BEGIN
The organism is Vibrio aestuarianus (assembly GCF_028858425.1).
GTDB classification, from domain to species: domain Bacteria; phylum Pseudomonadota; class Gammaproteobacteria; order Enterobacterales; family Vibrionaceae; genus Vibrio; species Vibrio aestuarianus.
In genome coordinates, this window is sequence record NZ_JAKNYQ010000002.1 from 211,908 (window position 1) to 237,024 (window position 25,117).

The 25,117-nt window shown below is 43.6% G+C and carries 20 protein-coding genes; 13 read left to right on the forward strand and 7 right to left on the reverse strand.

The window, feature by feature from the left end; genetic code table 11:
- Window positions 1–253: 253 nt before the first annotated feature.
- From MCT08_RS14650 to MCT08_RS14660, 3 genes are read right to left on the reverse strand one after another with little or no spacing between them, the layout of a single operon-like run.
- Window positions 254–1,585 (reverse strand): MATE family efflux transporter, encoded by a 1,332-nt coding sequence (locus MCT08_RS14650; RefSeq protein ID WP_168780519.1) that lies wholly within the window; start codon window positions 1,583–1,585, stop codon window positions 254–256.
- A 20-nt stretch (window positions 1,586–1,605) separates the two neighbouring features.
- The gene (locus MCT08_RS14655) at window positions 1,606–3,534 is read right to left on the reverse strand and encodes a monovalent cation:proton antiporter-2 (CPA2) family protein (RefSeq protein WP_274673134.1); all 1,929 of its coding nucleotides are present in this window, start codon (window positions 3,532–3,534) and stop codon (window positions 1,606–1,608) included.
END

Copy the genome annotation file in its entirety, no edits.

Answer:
The organism is Vibrio aestuarianus (assembly GCF_028858425.1).
GTDB classification, from domain to species: domain Bacteria; phylum Pseudomonadota; class Gammaproteobacteria; order Enterobacterales; family Vibrionaceae; genus Vibrio; species Vibrio aestuarianus.
In genome coordinates, this window is sequence record NZ_JAKNYQ010000002.1 from 211,908 (window position 1) to 237,024 (window position 25,117).

The 25,117-nt window shown below is 43.6% G+C and carries 20 protein-coding genes; 13 read left to right on the forward strand and 7 right to left on the reverse strand.

The window, feature by feature from the left end; genetic code table 11:
- Window positions 1–253: 253 nt before the first annotated feature.
- From MCT08_RS14650 to MCT08_RS14660, 3 genes are read right to left on the reverse strand one after another with little or no spacing between them, the layout of a single operon-like run.
- Window positions 254–1,585 (reverse strand): MATE family efflux transporter, encoded by a 1,332-nt coding sequence (locus MCT08_RS14650; RefSeq protein ID WP_168780519.1) that lies wholly within the window; start codon window positions 1,583–1,585, stop codon window positions 254–256.
- A 20-nt stretch (window positions 1,586–1,605) separates the two neighbouring features.
- The gene (locus MCT08_RS14655) at window positions 1,606–3,534 is read right to left on the reverse strand and encodes a monovalent cation:proton antiporter-2 (CPA2) family protein (RefSeq protein WP_274673134.1); all 1,929 of its coding nucleotides are present in this window, start codon (window positions 3,532–3,534) and stop codon (window positions 1,606–1,608) included.